How I Got Back into Serious Bird Watching
Written Fall Semester 1998
By Tom Cole
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I was at the Priceless Too Saloon on Alma School and Elliott hoisting a couple of brews with my friend Larry when I suddenly began to get back into serious birdwatching.

It was Thursday night and the assembly we were attending was euphemistically called the “Educators’ Meeting.”  It is a happy hour for the high school teachers that I hang out with. Some of them can’t wait for Friday to drink and they say, “Why wake up feeling like shit on a beautiful Saturday? You’re better off being hungover at work. The day’s a bust anyway.” These people are pretty serious about their teaching, but just the same I still somehow believe that they are also serious when they say these things.

The “Educators’ Meeting” was always best for me when Larry was there because he is a closer friend than the other teachers and he always has something interesting and educational to say -- and he doesn’t talk shop.

The funny thing about Larry is that he makes numerous lexical mistakes when he talks fast. He often misspeaks by substituting a somewhat similar word for the word he really means. He knows he does this, I think, but he simply doesn’t have time to go back and mop up the mistakes as he goes along.

But Larry, who has a Ph.D in history, is hardly a dummy. You’ll say, “You know, when I lived in Mexico, I never even saw any decent huiztlacoche and he’ll know exactly what huiztlacoche is and refer to it in passing as “corn smut,” a translation that you’ve never really even thought of. On this particular evening I said, “You know, I haven’t seen a long-billed dowitcher in ages.”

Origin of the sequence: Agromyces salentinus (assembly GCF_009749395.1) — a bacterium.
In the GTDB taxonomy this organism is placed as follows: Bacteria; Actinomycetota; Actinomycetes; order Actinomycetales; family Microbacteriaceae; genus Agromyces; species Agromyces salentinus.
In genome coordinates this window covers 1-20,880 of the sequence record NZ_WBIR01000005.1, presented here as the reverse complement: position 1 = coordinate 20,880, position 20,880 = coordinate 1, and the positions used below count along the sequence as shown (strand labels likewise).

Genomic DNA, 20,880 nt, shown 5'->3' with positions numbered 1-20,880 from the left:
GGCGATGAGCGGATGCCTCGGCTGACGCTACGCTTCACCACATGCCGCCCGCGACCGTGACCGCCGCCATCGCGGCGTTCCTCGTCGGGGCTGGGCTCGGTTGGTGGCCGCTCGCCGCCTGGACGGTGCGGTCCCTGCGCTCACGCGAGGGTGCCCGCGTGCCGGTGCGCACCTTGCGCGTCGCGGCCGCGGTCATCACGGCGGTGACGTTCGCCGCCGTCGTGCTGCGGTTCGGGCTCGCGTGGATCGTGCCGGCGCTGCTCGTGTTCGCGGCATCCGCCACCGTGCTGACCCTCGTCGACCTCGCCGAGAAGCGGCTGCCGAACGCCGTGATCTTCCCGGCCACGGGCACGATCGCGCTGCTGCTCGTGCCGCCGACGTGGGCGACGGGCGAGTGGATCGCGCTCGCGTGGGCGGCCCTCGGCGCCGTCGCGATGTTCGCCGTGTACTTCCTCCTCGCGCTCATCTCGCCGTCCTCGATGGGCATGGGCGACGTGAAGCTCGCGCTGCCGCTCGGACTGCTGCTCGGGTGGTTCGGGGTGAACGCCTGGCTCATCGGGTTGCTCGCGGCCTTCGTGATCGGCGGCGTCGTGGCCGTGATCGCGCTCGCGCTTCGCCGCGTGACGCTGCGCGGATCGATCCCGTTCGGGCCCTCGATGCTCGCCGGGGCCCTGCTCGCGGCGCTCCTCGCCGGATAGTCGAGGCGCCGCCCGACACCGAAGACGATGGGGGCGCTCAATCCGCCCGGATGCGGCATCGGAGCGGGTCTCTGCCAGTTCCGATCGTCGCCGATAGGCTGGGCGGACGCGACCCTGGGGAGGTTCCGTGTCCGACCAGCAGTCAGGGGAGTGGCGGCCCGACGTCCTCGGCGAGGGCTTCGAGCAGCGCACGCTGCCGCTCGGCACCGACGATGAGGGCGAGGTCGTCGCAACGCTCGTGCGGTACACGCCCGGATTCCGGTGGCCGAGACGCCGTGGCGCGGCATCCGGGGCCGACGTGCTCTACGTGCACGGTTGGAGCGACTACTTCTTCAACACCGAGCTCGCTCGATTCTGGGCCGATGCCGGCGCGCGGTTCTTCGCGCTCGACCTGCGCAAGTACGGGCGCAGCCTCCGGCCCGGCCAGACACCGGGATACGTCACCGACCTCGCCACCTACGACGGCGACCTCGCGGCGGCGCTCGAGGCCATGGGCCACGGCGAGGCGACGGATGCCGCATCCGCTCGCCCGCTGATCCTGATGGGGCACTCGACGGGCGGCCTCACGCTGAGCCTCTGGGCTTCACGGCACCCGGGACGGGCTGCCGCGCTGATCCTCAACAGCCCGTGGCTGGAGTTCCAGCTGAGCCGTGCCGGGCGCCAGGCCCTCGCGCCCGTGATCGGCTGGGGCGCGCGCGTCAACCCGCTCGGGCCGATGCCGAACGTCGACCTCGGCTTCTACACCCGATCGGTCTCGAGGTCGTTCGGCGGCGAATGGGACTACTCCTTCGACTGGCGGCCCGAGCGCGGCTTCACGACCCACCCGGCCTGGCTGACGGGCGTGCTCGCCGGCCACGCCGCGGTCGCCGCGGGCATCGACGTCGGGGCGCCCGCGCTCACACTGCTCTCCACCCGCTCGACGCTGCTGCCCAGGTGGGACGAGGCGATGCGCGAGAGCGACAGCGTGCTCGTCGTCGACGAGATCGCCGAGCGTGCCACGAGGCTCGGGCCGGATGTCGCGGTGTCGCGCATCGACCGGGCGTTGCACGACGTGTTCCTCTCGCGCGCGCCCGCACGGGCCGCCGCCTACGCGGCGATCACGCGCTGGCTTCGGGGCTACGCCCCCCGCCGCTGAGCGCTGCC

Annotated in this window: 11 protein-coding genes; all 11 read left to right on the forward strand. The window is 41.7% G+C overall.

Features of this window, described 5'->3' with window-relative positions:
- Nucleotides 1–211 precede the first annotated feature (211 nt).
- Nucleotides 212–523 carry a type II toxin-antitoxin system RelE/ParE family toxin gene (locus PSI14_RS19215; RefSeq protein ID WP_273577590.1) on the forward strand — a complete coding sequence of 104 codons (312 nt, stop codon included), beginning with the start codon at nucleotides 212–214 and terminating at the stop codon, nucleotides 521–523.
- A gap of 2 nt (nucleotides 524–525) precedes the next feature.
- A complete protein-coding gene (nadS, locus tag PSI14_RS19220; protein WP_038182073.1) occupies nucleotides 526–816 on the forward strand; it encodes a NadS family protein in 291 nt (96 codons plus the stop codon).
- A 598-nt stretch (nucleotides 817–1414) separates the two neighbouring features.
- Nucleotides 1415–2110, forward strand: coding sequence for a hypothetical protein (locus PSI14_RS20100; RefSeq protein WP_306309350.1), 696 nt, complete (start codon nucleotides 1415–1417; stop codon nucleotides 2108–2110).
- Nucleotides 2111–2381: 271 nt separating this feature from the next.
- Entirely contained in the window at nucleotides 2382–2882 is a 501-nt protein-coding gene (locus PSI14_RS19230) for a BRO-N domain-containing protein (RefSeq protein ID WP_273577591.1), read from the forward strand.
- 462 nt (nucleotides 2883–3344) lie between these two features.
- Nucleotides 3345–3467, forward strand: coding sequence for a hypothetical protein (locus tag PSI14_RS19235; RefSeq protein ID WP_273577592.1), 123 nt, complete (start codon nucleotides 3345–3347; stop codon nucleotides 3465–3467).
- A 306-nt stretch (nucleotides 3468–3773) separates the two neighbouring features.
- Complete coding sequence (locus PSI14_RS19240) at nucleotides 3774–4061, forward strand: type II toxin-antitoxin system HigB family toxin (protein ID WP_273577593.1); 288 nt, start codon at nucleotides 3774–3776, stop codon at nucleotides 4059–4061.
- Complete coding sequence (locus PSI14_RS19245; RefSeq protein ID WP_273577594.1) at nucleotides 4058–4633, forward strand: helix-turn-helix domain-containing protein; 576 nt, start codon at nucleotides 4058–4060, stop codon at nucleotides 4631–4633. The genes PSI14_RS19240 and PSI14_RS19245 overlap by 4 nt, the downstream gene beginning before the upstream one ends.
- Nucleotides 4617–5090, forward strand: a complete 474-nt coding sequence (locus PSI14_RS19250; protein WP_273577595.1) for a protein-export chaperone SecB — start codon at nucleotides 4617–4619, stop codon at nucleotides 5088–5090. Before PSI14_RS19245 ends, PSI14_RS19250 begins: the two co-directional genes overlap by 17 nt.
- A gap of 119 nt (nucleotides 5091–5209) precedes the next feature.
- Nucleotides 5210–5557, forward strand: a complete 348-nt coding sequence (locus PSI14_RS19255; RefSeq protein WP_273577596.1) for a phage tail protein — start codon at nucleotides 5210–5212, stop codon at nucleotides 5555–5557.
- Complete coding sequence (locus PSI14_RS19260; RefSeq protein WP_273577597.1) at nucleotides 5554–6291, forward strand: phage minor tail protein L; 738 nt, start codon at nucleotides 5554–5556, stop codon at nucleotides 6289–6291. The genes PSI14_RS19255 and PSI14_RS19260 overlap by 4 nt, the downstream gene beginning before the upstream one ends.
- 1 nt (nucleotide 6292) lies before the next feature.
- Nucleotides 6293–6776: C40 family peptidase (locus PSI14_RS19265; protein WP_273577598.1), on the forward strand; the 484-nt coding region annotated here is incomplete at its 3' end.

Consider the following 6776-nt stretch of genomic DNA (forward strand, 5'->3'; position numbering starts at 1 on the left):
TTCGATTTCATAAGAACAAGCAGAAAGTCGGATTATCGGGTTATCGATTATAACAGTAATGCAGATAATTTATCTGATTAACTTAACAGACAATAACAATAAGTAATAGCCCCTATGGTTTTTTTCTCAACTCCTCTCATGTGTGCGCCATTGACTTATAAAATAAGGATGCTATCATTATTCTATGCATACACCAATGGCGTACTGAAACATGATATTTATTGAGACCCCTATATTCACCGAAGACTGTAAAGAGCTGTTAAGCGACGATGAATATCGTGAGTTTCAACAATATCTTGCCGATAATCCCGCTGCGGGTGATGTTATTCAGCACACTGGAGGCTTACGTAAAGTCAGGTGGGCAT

“Why don’t you go over to Elliot and Cooper Roads?” he said immediately.
Two days later I did and there were about a hundred of them there. And that is how I got back into serious bird watching.

At Elliot and Cooper Roads, only four miles from my house, the city of Gilbert put in a water recharge station. The area is a bird sanctuary and there are numerous ponds just perfect for wintering shorebirds. Because of this recharge station and Larry’s suggestion, I began to keep a notebook on birds as I used to do.

I kept Larry informed about my progress and it wasn’t too long before the telephone would ring at 7:00 AM on a Saturday morning and I would hear Larry’s wife Nancy saying, “Hey, Tom we’re going to the Arboretum. Want to come?”

“Oh, yeah. Okay.” I’d mumble, still half asleep. “I’ll meet you there in an hour and a half -- I’m bringing my dog!”

On one of these early outings, I remember seeing some movement on a shore and saying, “Hey what’s that?” I watched Larry scan the shoreline with his Elite roof prism binoculars, locate the bird in question, and say almost with distain, “Spotted sandpiper.” He panned away with the binoculars almost immediately, but I focused in with my Swift Audubon porros.

I had made the diagnosis at the same time he had; the bird teeter-tottered and just by that behavior alone I knew that it was a “spotty.” The difference for me was that I hadn’t seen one in quite a while and wanted very much to get a good look.

It was March and the sandpiper had its winter plumage -- no spots at all and no hint of yellow around the beak. I looked at him for a long time and watched how he favored the rocks when  he walked, teeter-tottering almost continuously -- classic spotted sandpiper behavior. There was also only one of him -- another clue to identification as spotted sandpipers are usually seen singly. We saw about forty-five species that day and many of the sightings stand out in my mind as clearly as that of the sandpiper.

Spotted Sandpiper in Winter Plumage